Even though Connie believes her problem is unique and no one understands, she is aware her mom underwent a similar change. Oates writes, " Her mother had been pretty once too, if you could believe those old snapshots in the album, but now her looks were gone and that was why she was always after Connie"(27). This similarity is what causes the clash between Connie and her mother and most daughters and mothers in our society. Connie's mother had been through the Connie's coming of age. From this past experience, she understands Connie and wants to help her through it. However, some things are best learned by experience. Connie has to come to terms with it alone and no one can help her. Connie's experience brings her over the threshold and into adulthood.

This coming of age Connie experiences in the story is what causes her to change. She initially is a girl who wants to be older but cannot grasp that you have to do more then act older; you must think it. Her first confrontation with Arnold Friend gives her a valuable insight to the future. He is "a boy who frightened her the night before"(Gratz 55). When Connie sees Arnold Friend the first time she is startled by him. This unsettling leads her wondering mind off its beaten path. At the first moment she sees him, something inside her changes causing her perfect world of boys and music to change. She soon forgets Arnold Friend but her complete initiation is soon to follow.

When Arnold shows up at her house, Connie reacts cautiously. When he asks her to come for a ride with him, she says no. There is something about Arnold that makes Connie think about her actions. When she had been out with her friends and they had met boys the night before Connie threw caution to the wind. Now she wonders about something which makes her turn Arnold down. This is the beginning of Connie's change. She is starting to think about what is right and wrong, safe and unsafe. At this point Connie still believes that she can hide behind her innocence; she does not realize that there is no shelter from reality.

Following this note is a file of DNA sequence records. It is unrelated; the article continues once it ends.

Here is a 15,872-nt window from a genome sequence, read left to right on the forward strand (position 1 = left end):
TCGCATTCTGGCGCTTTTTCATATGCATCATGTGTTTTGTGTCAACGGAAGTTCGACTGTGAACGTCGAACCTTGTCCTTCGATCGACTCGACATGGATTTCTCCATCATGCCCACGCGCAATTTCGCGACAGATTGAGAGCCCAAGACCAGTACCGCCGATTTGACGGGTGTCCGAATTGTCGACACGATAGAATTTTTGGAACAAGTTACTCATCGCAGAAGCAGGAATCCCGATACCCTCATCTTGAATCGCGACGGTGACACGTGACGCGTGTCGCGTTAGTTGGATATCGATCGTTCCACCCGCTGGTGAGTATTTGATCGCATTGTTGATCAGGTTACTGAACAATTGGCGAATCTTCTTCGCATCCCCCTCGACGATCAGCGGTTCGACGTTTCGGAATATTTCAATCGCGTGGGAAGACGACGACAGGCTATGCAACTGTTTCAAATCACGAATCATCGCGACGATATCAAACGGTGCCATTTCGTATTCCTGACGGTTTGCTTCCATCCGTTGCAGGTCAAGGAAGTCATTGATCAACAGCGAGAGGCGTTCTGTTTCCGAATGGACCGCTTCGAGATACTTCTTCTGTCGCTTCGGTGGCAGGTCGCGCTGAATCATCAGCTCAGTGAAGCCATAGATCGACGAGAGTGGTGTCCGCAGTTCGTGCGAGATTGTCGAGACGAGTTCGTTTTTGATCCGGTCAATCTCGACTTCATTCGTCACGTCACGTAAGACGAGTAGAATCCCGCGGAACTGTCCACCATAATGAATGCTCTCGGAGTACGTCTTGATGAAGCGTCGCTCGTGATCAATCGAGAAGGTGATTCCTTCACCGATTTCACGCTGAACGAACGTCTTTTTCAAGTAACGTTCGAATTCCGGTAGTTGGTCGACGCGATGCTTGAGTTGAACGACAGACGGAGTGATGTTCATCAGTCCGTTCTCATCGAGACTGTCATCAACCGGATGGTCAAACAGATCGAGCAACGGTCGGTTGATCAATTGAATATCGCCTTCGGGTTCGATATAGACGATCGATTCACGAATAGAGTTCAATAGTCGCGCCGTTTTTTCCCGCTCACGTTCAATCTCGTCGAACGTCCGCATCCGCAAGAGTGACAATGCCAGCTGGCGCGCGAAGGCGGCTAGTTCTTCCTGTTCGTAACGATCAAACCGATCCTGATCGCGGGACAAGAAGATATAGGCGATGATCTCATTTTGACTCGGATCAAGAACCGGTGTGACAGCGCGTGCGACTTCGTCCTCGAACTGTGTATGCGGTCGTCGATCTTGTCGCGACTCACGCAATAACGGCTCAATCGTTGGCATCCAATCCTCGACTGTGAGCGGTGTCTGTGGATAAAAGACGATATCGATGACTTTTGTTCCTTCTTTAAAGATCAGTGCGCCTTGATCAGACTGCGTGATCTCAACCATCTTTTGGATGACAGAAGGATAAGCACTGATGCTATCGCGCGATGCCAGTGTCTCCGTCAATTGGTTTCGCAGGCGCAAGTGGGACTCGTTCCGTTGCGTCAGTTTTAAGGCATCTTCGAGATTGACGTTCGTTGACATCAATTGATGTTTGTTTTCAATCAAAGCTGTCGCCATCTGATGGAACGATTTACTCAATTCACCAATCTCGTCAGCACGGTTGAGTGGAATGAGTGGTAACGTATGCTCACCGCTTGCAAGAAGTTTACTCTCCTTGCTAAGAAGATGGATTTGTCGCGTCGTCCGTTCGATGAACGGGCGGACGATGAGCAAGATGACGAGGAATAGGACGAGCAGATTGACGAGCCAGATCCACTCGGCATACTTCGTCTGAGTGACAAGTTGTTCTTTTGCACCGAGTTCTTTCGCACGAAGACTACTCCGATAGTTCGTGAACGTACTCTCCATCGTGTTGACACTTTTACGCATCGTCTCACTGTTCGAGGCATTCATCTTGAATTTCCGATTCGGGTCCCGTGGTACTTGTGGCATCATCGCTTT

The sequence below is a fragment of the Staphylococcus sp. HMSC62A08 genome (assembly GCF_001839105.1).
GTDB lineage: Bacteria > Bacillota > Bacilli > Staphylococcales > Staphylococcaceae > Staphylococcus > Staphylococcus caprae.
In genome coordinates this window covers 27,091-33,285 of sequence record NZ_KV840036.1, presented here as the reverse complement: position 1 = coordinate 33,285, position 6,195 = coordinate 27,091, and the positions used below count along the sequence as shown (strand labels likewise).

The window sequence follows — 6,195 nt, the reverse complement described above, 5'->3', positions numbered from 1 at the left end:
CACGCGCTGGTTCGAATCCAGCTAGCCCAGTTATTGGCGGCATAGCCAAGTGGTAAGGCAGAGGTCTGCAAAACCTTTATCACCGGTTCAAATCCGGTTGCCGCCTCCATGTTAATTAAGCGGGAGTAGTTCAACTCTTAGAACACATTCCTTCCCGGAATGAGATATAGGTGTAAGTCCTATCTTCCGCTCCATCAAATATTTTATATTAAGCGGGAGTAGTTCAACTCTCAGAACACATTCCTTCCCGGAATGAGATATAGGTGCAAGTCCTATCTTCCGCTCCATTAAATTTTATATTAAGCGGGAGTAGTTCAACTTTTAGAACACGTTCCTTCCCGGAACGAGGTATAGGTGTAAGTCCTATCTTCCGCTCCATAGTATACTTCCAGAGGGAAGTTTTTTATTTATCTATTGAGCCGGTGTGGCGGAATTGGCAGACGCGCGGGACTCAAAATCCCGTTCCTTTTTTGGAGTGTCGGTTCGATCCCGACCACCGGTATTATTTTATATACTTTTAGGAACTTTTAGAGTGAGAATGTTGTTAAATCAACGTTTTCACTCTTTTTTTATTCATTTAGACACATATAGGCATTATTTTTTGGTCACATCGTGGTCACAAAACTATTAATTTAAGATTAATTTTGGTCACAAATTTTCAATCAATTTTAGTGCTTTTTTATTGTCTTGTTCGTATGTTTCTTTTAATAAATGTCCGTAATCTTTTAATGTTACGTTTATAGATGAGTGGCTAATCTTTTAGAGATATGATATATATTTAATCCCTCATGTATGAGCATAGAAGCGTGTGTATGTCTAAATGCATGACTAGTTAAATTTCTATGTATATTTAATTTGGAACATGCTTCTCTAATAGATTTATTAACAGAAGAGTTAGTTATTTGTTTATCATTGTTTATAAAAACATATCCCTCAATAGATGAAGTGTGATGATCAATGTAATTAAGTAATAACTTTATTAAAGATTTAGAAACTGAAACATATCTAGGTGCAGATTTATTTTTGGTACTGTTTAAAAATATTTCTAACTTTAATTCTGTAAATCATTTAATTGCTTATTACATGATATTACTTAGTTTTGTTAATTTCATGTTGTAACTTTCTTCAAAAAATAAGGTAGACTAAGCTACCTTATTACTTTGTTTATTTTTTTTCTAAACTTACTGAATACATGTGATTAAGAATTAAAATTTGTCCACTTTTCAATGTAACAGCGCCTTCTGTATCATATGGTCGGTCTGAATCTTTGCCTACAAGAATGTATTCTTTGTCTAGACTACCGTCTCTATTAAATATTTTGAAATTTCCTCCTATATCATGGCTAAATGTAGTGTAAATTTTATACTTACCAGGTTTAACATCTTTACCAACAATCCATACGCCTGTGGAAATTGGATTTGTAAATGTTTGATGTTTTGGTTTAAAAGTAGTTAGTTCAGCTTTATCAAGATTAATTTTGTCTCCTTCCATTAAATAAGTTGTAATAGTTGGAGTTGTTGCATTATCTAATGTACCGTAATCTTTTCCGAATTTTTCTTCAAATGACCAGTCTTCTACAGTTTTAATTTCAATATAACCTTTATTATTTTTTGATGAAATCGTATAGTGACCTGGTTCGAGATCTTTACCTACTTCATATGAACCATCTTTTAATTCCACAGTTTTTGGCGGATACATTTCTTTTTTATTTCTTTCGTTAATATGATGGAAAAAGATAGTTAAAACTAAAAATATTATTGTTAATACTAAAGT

When Oates write "'Maybe you two better go away,' Connie said faintly"(33), the reader begins to see her shield fade away. The old Connie would not have said this faintly. She is starting to realize she's not in control of her world. The two boys have come to do something bad to her and she can't make them go away. The confidence Connie has at the beginning of the story is very strong. She goes out with her friends alone with no worries of danger or trouble. Now she sees danger and her confidence begins to shrink. The danger with Arnold Friend is reality; a reality Connie is beginning understand. However Connie holds onto hope that she can hide from it inside her house.